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Jan 11, 2011 @ 4:16 pm
Hello.

You mentioned Xenon is toxic to human yet it is the ideal anesthetic gas. Any Comment.
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Jan 21, 2011 @ 6:06 am
Under Physical Properties, you seem to have left out the melting point. And am I mistaken in thinking that the boiling point is the temperature at which the liquid turns into a gas, rather than at which the 'gas turns into a liquid', as stated in the last sentence of the section? I'm a bit confused by this explanation.
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Feb 15, 2011 @ 2:14 pm
need help science project
more info about it this does not help at all this is crazy !
Zoe James
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Mar 9, 2011 @ 1:13 pm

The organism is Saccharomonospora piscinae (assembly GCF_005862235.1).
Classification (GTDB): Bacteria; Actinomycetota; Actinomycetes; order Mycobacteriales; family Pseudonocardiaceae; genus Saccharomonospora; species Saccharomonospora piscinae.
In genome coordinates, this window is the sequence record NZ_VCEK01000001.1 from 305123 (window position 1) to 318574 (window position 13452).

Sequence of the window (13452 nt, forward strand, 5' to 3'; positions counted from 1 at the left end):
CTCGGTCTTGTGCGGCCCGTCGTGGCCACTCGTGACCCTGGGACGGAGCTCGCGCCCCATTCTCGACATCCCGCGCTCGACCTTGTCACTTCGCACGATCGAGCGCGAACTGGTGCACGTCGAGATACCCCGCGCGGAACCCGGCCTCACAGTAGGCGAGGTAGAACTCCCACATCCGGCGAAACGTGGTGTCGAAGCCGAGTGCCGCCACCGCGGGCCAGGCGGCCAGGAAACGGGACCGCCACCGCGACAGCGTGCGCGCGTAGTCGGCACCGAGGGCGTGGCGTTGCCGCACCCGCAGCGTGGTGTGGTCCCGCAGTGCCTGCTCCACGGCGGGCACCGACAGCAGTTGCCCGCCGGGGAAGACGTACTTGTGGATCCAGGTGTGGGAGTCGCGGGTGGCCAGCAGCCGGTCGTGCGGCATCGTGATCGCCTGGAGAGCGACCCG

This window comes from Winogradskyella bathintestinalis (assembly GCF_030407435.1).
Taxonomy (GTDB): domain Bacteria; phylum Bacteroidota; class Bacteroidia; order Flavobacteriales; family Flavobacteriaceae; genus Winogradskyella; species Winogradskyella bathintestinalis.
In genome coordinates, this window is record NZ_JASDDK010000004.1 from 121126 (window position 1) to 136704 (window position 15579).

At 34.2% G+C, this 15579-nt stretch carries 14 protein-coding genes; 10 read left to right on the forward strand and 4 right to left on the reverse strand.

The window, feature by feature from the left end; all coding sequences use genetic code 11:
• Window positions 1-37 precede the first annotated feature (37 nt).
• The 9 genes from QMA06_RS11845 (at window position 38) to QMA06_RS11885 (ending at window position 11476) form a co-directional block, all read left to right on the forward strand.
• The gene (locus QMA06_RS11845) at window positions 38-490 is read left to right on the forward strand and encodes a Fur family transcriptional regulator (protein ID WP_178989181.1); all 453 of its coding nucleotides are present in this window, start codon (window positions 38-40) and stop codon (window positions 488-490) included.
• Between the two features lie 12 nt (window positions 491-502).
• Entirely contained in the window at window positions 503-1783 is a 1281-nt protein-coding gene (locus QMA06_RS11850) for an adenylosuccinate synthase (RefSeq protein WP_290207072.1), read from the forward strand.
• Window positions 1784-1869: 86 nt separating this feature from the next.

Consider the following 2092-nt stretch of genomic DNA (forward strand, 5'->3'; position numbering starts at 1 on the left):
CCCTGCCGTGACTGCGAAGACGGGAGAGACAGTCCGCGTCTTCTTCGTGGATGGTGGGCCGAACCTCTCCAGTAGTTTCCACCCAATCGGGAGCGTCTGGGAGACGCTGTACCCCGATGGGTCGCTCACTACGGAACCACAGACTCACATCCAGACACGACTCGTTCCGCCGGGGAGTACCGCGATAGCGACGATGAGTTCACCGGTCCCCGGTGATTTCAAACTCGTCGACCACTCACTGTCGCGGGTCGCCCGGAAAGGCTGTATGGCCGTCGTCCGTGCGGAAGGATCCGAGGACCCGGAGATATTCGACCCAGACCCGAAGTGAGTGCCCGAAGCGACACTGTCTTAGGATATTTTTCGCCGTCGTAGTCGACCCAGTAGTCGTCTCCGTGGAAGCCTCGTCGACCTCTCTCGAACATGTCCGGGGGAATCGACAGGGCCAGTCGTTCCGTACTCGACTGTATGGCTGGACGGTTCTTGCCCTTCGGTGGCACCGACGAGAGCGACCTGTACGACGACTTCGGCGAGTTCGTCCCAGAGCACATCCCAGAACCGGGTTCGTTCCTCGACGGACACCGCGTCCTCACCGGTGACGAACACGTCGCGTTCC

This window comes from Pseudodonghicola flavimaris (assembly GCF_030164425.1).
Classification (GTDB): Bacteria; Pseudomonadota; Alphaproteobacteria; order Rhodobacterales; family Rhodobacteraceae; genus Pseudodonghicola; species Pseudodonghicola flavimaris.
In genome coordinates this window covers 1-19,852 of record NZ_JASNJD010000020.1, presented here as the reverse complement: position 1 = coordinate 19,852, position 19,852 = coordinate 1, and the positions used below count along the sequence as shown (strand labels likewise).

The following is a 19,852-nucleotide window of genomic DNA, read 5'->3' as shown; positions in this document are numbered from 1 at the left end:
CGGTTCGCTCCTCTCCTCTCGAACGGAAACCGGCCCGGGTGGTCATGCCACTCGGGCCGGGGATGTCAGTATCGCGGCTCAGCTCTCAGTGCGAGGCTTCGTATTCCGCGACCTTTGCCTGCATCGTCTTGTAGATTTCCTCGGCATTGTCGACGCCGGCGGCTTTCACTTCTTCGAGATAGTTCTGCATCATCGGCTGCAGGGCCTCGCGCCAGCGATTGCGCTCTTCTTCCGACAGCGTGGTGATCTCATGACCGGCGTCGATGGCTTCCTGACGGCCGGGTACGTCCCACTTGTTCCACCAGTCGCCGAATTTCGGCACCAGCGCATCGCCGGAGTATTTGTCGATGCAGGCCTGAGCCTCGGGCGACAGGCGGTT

Thank you so much, this helped me finish my science project really quickly & easily!
jenna
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Jun 4, 2011 @ 4:16 pm
I finished my Xenon project in half the time eceryone else in my class did thanks to this article! Thakn you sovery much!
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Oct 16, 2011 @ 2:14 pm
Thank you so much I have an Element Booklet due tomorrow and this was THE BEST site and article I found! I really appreciate it!
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Oct 18, 2011 @ 2:14 pm
I have a project due about xenon within the next week i did find this article very helpful however were williams and travers also the ones who isolated this element?
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Nov 21, 2011 @ 10:10 am
What is the name of Xenon and the other elements in it family?
Hannnnnnah(:
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Dec 2, 2011 @ 11:11 am
Is Xenon man made? Naturally Occuring? Does it rust or Tarnish? What does it react with?
ScienceKid
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Feb 15, 2012 @ 3:03 am
Thanks, Now thanks to u im gonna do grat on my proJ
Moose